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Rising Coronavirus Numbers In Some States Spark Fear Of Third Wave


Just 2 1/2 weeks ago, our correspondent Rob Stein brought us hopeful news. A range of public health experts agreed that the worst of the pandemic was over. That still seems to be true, but coronavirus cases and hospitalizations are now rising in more states, adding to the risk of another surge. NPR health correspondent Rob Stein is back once again. Hey there, Rob.

ROB STEIN, BYLINE: Hey there, Steve.

INSKEEP: Could we really blow this right at the end?

STEIN: Well, you know, that's what people are worried about. You know, there are definitely some very ominous signs out there. Nearly 60,000 people are still testing positive and hundreds are still dying every day, so it's a really precarious situation. And we're seeing what looks like a growing number of what could be new hot spots around the country. Michigan is by far the worst. Infections are just, you know, soaring there. But they look like they're going up in lots of other places now, too, especially across the Midwest and all along the Eastern Seaboard from Washington, D.C., up through New Jersey, Connecticut, Massachusetts.

INSKEEP: And I guess we're also talking about more hospitalizations. And that's the serious part because that's the really sick collection of people and the possibility of a health care collapse or overload.

STEIN: Yeah, you know, and this is the first time since - that hospitalizations look like they could be increasing since the big winter peak. Some numbers indicate hospitalizations are rising in more than a dozen states - again, mostly in the Midwest and Northeast. Now, it looks like those who are being hospitalized are mostly younger people, and they're less likely to get really sick and die. So the hope is that it won't necessarily lead to an increase in deaths, but it's still a worry. Here's Ali Mokdad at the University of Washington.

ALI MOKDAD: The fact that we are seeing a rise of cases in many states, that's a big concern. I mean, it shouldn't happen at this time.

STEIN: It shouldn't be happening because the weather is getting warmer, which makes it harder for the virus to spread. So many people have some protection from the virus because they were already exposed, and so many people are getting vaccinated every day now.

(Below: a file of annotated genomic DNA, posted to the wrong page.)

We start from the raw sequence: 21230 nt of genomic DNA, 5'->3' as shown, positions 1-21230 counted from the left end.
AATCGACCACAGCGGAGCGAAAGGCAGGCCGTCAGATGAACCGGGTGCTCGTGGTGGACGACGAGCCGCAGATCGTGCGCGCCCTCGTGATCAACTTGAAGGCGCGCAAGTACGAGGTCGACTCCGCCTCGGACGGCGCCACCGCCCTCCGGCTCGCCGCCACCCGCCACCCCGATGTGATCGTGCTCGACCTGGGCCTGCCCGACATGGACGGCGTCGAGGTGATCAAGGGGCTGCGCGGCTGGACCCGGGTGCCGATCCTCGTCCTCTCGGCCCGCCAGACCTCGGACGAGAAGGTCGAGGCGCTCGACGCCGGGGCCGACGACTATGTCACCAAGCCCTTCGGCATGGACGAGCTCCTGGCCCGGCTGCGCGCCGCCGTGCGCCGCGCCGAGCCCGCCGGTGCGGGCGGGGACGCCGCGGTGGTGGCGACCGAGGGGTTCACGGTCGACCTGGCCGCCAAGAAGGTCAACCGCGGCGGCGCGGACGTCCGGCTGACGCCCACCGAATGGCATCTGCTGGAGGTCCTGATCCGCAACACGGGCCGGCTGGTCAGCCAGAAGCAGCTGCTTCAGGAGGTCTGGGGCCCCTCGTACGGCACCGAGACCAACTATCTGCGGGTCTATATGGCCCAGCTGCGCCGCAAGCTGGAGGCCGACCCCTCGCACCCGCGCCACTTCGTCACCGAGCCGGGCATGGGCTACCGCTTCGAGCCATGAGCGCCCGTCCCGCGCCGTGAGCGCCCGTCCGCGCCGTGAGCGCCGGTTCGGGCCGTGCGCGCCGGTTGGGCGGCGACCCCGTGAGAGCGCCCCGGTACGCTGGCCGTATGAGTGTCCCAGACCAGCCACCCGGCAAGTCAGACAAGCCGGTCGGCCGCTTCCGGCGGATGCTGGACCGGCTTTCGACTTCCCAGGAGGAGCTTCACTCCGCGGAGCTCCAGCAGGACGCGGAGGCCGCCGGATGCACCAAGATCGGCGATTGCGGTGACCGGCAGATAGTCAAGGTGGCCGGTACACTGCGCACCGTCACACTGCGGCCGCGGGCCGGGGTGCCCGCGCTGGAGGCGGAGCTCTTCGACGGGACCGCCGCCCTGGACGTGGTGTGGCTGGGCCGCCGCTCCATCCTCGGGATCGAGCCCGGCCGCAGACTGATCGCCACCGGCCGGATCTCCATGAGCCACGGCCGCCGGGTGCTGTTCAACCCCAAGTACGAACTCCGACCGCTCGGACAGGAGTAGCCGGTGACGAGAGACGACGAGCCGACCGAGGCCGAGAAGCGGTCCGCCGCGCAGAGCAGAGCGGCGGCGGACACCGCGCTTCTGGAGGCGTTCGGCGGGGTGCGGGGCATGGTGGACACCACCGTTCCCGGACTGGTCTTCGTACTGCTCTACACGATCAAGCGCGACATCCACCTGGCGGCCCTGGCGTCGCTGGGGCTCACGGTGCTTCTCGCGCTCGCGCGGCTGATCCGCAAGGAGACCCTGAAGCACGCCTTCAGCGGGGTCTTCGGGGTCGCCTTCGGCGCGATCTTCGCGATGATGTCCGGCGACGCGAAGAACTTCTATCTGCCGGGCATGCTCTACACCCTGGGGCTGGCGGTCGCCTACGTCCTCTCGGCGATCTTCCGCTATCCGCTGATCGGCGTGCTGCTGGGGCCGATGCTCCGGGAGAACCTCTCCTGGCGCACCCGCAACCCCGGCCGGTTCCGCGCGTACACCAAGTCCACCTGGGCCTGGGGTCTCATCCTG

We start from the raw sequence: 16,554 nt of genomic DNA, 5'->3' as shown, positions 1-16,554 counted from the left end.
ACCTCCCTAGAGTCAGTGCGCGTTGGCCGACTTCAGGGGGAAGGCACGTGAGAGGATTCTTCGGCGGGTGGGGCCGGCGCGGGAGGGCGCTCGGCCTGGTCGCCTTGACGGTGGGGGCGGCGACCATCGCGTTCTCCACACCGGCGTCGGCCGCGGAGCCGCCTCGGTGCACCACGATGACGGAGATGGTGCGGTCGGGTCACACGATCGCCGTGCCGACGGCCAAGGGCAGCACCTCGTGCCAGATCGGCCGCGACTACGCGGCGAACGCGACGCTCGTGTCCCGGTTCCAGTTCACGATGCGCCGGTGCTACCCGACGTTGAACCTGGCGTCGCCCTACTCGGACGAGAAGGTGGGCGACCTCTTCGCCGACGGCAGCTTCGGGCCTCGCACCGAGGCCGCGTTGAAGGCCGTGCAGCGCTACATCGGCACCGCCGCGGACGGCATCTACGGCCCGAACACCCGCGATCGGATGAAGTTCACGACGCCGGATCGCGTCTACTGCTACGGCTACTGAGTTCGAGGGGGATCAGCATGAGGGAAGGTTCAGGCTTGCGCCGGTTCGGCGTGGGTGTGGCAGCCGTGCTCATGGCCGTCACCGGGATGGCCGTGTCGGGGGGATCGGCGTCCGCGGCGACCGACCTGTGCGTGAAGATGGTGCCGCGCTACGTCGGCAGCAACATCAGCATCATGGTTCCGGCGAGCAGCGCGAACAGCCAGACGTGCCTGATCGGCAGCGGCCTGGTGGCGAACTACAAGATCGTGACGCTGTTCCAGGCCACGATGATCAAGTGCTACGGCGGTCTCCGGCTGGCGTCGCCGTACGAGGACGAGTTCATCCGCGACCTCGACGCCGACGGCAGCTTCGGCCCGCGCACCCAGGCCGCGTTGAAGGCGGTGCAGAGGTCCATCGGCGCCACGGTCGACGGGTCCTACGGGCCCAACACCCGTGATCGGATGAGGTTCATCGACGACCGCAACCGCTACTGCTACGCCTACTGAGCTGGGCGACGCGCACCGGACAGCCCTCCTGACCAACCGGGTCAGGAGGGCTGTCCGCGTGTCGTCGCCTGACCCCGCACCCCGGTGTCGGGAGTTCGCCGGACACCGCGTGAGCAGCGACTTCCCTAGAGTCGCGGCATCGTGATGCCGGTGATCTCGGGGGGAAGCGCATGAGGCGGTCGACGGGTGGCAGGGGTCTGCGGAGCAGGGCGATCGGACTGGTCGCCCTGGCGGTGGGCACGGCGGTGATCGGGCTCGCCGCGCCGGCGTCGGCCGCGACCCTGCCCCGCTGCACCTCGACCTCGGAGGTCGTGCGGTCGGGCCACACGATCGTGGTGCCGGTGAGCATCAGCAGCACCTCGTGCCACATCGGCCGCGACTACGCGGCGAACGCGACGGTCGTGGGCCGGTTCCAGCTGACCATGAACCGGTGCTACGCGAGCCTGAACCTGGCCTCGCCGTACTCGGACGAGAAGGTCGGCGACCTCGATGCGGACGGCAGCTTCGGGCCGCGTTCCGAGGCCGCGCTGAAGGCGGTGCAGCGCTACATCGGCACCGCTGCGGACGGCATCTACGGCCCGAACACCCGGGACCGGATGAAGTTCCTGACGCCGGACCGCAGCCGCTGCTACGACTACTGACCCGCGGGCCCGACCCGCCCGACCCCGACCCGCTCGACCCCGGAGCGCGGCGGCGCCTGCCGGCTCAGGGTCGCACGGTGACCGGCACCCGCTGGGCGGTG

INSKEEP: Well, given all that, why is it happening?

STEIN: You know, Steve, one big reason is people are understandably just exhausted and just aren't being as careful. Lots of states have relaxed the restrictions, letting more people eat inside restaurants, get together in bars. They're dropping their mask mandates. And that's sending a powerful signal that everything is kind of, you know, getting back to normal. You know, we've seen all those people partying on spring break. And the reality is that, yes, things are starting to get back to normal a bit, but it's definitely really premature to act as if the pandemic's over. And the second reason is probably those more contagious variants. They're a lot easier to catch. And the one that's spreading the most right now looks like it makes people sicker, too.

INSKEEP: OK, Rob, let's think about those public health experts who told you a couple weeks ago, two or three weeks ago, that the worst is over. Could we get to the point where we say, actually, no, the worst isn't over after all?

STEIN: Well, you know, that's the fear. But, you know, the hope is that even if there is another surge, it won't necessarily be nearly as bad as the one we just went through. But, you know, one projection says New York City could be heading towards another surge nearly as bad as this winter. And the worry, you know, is that other places could follow. Jennifer Nuzzo at Johns Hopkins says the country needs to work hard to prevent anything like that from happening.

JENNIFER NUZZO: We've suffered so much. We've lost so many people. And it would be a shame if people, you know, got infected now when protection is so close at hand.

STEIN: So, you know, people just need to be patient a little longer, hang in there, keep wearing those masks, avoid those crowds, so more people can get vaccinated. But, you know, with all those spring breakers heading home now and Easter dinner is coming up, the fear is things could spiral out of control before enough people get their shots.

INSKEEP: Rob, thanks for the update.

STEIN: You bet, Steve.

INSKEEP: NPR health correspondent Rob Stein.

(SOUNDBITE OF EVOCATIV'S "ECHO") Transcript provided by NPR, Copyright NPR.

Rob Stein is a correspondent and senior editor on NPR's science desk.